Courtney Taylor began to feel the twitches in his right eye in 2008.
They prevented the receiver from seeing the ball the way he normally would. Taylor was playing for the National Football League's Seattle Seahawks at the time.
Little did he know then that they would lead to him being diagnosed with Multiple Sclerosis, an often crippling disease that attacks the central nervous system and often affects a person's vision.
Taylor was released by the Seahawks in 2009 and has struggled to return to the gridiron. Taylor will suit up for his first game with the B.C. Lions (9-4) on Saturday (7 p.m. PT) as they host the surging Calgary Stampeders (8-5) in a battle for first place in the Canadian Football League's West Division.
He joined B.C. on Oct. 11, 2011, but has yet to play a down in the regular season.
"I've been waiting for this for about three years," said Taylor.
The chance to shine in such an important game comes after Taylor searched in vain for a break. After being released by the Seahawks, he spent two years out of football, working as a mover in Seattle while completing a degree in business administration.
"I came from the streets. … I was at home. When I got this opportunity, I was excited to come back and play football. That's how I view it. I get an opportunity to play and do something I love, so I want to take advantage of my opportunity [against Calgary]."
Geroy Simon scratched
He will start in place of Arland Bruce (concussion-like symptoms) as the Lions attempt to atone for a loss in Saskatchewan last weekend. In addition to Bruce, top B.C. receiver Geroy Simon is out with a hamstring injury.
The onus is on Taylor, Nick Moore, who will start in place of Simon, and B.C.'s young receivers to play well as the playoffs and a chance for first place and an opening-round bye draw closer.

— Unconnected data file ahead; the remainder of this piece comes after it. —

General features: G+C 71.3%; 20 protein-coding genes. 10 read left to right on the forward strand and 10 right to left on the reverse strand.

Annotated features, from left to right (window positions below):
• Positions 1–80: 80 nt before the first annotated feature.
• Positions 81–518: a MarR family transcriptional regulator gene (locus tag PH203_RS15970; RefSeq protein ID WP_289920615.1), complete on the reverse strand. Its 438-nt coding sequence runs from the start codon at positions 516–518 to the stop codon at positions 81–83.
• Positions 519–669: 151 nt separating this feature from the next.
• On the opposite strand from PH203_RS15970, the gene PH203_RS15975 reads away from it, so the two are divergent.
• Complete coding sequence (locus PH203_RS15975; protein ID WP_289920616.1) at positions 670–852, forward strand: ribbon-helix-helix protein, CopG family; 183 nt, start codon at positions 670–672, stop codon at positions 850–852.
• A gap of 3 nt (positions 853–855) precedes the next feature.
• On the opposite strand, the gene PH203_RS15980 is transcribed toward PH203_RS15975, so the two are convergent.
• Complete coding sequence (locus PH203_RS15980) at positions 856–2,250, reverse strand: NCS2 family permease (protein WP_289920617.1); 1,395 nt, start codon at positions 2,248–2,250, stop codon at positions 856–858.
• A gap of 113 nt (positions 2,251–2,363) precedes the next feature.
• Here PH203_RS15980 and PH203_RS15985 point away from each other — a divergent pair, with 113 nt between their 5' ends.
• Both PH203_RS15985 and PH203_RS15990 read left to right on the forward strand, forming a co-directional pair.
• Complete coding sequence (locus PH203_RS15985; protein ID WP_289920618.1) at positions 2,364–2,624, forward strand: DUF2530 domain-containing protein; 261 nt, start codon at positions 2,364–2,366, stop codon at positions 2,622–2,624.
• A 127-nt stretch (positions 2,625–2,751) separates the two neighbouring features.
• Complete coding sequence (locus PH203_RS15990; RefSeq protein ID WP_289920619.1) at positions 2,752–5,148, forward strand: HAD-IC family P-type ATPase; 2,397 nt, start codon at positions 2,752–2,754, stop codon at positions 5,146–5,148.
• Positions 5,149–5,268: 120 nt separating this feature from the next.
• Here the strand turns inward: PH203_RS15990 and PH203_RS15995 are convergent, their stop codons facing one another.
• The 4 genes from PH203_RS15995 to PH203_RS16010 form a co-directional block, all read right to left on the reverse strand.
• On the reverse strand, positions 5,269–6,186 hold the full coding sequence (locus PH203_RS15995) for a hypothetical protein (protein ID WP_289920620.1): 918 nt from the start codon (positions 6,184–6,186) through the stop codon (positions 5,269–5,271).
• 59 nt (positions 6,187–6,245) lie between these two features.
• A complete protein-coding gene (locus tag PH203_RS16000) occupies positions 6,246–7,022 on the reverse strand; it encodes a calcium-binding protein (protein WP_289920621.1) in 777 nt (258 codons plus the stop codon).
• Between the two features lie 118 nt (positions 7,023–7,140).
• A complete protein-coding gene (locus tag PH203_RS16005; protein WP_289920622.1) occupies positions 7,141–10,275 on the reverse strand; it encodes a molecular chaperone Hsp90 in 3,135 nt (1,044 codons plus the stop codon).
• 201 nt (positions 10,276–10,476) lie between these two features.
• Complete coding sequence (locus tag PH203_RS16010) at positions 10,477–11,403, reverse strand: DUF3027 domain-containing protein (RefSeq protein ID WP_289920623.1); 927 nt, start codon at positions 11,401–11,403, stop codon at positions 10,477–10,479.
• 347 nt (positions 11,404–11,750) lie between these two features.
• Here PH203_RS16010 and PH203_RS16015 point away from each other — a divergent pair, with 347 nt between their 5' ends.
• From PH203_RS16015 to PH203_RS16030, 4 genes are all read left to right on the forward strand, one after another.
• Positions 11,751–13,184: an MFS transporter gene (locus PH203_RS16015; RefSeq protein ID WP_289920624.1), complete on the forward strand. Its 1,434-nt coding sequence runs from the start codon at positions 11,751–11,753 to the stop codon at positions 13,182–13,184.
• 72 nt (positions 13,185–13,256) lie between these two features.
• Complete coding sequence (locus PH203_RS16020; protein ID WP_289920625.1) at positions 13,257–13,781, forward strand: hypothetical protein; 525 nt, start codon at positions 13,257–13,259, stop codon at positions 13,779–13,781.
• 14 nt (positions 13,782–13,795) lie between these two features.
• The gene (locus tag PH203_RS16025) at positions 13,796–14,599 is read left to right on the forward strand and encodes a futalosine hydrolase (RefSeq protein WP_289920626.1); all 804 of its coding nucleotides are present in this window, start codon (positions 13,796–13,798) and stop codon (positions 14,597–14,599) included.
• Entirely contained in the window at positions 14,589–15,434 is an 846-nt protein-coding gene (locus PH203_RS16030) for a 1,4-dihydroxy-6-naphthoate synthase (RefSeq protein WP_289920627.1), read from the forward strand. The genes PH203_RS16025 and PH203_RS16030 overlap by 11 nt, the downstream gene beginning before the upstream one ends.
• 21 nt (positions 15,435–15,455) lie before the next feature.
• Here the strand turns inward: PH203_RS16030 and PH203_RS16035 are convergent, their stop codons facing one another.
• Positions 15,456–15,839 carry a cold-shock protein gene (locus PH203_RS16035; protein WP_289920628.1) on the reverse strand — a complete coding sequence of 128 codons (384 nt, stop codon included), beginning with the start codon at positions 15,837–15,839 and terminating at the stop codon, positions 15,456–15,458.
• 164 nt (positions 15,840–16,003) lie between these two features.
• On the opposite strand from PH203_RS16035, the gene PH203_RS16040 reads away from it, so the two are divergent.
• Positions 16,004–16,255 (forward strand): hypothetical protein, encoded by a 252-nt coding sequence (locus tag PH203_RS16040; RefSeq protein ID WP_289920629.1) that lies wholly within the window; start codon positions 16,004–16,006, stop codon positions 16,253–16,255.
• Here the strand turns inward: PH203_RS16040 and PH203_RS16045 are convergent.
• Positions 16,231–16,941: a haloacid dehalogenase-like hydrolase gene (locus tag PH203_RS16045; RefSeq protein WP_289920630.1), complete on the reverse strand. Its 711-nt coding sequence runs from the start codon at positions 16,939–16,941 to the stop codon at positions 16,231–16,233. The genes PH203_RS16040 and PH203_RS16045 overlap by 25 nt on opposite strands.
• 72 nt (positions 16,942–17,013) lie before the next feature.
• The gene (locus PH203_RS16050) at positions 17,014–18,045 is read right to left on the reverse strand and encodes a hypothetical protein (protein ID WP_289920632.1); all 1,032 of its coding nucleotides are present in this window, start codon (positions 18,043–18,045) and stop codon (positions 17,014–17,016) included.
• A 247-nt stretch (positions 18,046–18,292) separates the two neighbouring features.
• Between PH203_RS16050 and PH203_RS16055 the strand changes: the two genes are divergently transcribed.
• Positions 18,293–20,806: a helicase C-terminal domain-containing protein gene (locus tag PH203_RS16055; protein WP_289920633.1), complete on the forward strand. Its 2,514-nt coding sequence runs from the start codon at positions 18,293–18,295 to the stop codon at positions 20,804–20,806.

'The only time I think about it is when I take a little pill every day.'— Lions receiver and Multiple Sclerosis victim Courtney Taylor
"The thing is, this is our opportunity," said Taylor, a 28-year-old Carrollton, Ala., native.
"This is our opportunity to step up and show the coaches that, hey, you guys made the right decision by keeping us here and putting us behind some of the best receivers ever to play the game, in my opinion, in [Bruce] and [Simon]."
Taylor is now in remission, showing no ill effects of any kind, and takes medication once a day to keep it in check.
"The only time I think about it is when I take a little pill every day," he said.
The former Auburn star became his school's all-time leading receiver with 153 receptions for 2,098 yards and nine touchdowns from 2003 to 2006. But he played sparingly with Seattle from 2007 to 2009 before the Seahawks waived him and there were no takers.
"It means a lot to me to show this [Lions] organization the guy that they invested in, because it was like I was giving up," he said. "Nobody was gonna give me no shot. But these guys gave me a shot, and that's the biggest thing going in. I want to prove to these guys that they made a good decision for future guys who have MS — because it scares people. People who are not really educated about [MS], it scares them."
Fellow Lions receiver Marco Iannuzzi's mother has MS and the Calgary native participates in several charitable events and other activities in a bid to help find a cure. Iannuzzi said Taylor is in a much better state than many other MS sufferers.
"He's obviously in full remission," said Iannuzzi. "I think it's fantastic that he's able to keep his health in order to perform at the professional level at this stage."
He praised Taylor for putting in extra work after practice to earn his starting spot. Iannuzzi, who is in his second year with the Lions is also being rewarded for his hard work.
He scored two touchdowns against Saskatchewan and now has five on the year after failing to find the end zone in a rookie campaign spent primarily on special teams. Taylor, Iannuzzi, Moore and the other young receivers strive to emulate Simon and Bruce, the acknowledged leaders of a close unit, who have accumulated 1,360 receiving yards.
Iannuzzi is confident that he and his peers can make up for Bruce and Simon's absence.
"As a young receiver, you couldn't ask for a better place to learn," said Iannuzzi. "People always ask: Oh, what's going to happen with Geroy and Arland out? They're the guys that have been teaching us this whole time when they were in. Hopefully, we can learn something. We would be foolish not to learn something [while] watching them and being behind them all the time."
Lions quarterback Travis Lulay said Taylor and Moore have important roles to play, and he fully expects them to come in and play at a high level. The signal-caller also hopes the young receivers can help the club overcome slow starts.
B.C. has generated only 18 first-quarter points in the past seven games.
"We haven't been good enough early in the football game," said Lulay.